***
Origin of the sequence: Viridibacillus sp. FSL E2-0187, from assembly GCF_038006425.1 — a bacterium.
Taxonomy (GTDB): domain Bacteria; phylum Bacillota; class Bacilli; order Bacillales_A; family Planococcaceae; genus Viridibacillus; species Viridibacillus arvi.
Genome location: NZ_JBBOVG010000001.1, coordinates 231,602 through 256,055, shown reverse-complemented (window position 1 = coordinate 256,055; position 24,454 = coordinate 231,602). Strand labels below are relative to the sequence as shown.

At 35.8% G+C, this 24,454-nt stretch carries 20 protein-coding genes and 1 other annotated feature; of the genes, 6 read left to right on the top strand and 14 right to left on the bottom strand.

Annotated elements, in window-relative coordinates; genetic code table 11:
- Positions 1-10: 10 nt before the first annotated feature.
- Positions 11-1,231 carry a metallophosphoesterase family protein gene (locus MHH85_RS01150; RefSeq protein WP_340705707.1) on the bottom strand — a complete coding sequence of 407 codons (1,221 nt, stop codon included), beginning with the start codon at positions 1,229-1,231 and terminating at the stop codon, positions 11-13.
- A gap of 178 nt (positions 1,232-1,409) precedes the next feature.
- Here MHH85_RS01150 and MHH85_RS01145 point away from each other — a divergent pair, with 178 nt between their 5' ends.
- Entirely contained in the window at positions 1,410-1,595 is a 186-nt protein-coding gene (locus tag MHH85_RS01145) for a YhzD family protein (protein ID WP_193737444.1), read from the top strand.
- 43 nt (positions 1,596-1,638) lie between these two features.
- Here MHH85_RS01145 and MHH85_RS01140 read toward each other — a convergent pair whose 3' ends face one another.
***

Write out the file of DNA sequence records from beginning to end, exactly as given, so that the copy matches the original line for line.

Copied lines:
Origin of the sequence: Viridibacillus sp. FSL E2-0187, from assembly GCF_038006425.1 — a bacterium.
Taxonomy (GTDB): domain Bacteria; phylum Bacillota; class Bacilli; order Bacillales_A; family Planococcaceae; genus Viridibacillus; species Viridibacillus arvi.
Genome location: NZ_JBBOVG010000001.1, coordinates 231,602 through 256,055, shown reverse-complemented (window position 1 = coordinate 256,055; position 24,454 = coordinate 231,602). Strand labels below are relative to the sequence as shown.

At 35.8% G+C, this 24,454-nt stretch carries 20 protein-coding genes and 1 other annotated feature; of the genes, 6 read left to right on the top strand and 14 right to left on the bottom strand.

Annotated elements, in window-relative coordinates; genetic code table 11:
- Positions 1-10: 10 nt before the first annotated feature.
- Positions 11-1,231 carry a metallophosphoesterase family protein gene (locus MHH85_RS01150; RefSeq protein WP_340705707.1) on the bottom strand — a complete coding sequence of 407 codons (1,221 nt, stop codon included), beginning with the start codon at positions 1,229-1,231 and terminating at the stop codon, positions 11-13.
- A gap of 178 nt (positions 1,232-1,409) precedes the next feature.
- Here MHH85_RS01150 and MHH85_RS01145 point away from each other — a divergent pair, with 178 nt between their 5' ends.
- Entirely contained in the window at positions 1,410-1,595 is a 186-nt protein-coding gene (locus tag MHH85_RS01145) for a YhzD family protein (protein ID WP_193737444.1), read from the top strand.
- 43 nt (positions 1,596-1,638) lie between these two features.
- Here MHH85_RS01145 and MHH85_RS01140 read toward each other — a convergent pair whose 3' ends face one another.